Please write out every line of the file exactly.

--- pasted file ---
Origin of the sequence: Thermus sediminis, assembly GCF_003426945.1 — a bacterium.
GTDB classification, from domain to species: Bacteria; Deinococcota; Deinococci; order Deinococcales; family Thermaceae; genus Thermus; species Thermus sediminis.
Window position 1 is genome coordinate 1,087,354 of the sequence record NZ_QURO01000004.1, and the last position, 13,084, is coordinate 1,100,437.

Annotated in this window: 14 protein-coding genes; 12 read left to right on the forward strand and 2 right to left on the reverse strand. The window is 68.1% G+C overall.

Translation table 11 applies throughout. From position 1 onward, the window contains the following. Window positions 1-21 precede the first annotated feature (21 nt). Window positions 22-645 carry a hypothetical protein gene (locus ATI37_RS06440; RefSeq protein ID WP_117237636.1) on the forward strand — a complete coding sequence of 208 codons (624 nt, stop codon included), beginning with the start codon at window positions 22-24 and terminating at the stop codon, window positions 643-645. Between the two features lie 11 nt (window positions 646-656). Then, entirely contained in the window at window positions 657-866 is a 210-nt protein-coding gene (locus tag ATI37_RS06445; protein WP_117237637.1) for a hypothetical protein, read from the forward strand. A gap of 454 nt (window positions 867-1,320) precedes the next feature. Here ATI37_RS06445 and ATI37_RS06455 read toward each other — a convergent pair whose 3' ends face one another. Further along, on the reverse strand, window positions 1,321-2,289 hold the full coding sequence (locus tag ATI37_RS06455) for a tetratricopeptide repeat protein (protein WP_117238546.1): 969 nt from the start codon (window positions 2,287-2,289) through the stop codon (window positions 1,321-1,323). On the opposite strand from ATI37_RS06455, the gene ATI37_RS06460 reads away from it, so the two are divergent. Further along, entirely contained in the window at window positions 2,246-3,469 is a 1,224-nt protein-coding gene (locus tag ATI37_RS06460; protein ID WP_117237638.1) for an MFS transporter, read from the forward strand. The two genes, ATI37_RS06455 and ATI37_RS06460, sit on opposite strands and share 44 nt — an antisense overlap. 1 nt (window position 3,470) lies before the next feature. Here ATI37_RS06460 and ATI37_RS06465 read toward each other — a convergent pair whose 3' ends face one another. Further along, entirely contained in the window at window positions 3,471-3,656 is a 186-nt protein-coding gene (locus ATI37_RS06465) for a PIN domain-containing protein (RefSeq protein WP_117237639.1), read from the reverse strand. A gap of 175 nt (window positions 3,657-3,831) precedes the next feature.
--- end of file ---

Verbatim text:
Origin of the sequence: Thermus sediminis, assembly GCF_003426945.1 — a bacterium.
GTDB classification, from domain to species: Bacteria; Deinococcota; Deinococci; order Deinococcales; family Thermaceae; genus Thermus; species Thermus sediminis.
Window position 1 is genome coordinate 1,087,354 of the sequence record NZ_QURO01000004.1, and the last position, 13,084, is coordinate 1,100,437.

Annotated in this window: 14 protein-coding genes; 12 read left to right on the forward strand and 2 right to left on the reverse strand. The window is 68.1% G+C overall.

Translation table 11 applies throughout. From position 1 onward, the window contains the following. Window positions 1-21 precede the first annotated feature (21 nt). Window positions 22-645 carry a hypothetical protein gene (locus ATI37_RS06440; RefSeq protein ID WP_117237636.1) on the forward strand — a complete coding sequence of 208 codons (624 nt, stop codon included), beginning with the start codon at window positions 22-24 and terminating at the stop codon, window positions 643-645. Between the two features lie 11 nt (window positions 646-656). Then, entirely contained in the window at window positions 657-866 is a 210-nt protein-coding gene (locus tag ATI37_RS06445; protein WP_117237637.1) for a hypothetical protein, read from the forward strand. A gap of 454 nt (window positions 867-1,320) precedes the next feature. Here ATI37_RS06445 and ATI37_RS06455 read toward each other — a convergent pair whose 3' ends face one another. Further along, on the reverse strand, window positions 1,321-2,289 hold the full coding sequence (locus tag ATI37_RS06455) for a tetratricopeptide repeat protein (protein WP_117238546.1): 969 nt from the start codon (window positions 2,287-2,289) through the stop codon (window positions 1,321-1,323). On the opposite strand from ATI37_RS06455, the gene ATI37_RS06460 reads away from it, so the two are divergent. Further along, entirely contained in the window at window positions 2,246-3,469 is a 1,224-nt protein-coding gene (locus tag ATI37_RS06460; protein ID WP_117237638.1) for an MFS transporter, read from the forward strand. The two genes, ATI37_RS06455 and ATI37_RS06460, sit on opposite strands and share 44 nt — an antisense overlap. 1 nt (window position 3,470) lies before the next feature. Here ATI37_RS06460 and ATI37_RS06465 read toward each other — a convergent pair whose 3' ends face one another. Further along, entirely contained in the window at window positions 3,471-3,656 is a 186-nt protein-coding gene (locus ATI37_RS06465) for a PIN domain-containing protein (RefSeq protein WP_117237639.1), read from the reverse strand. A gap of 175 nt (window positions 3,657-3,831) precedes the next feature.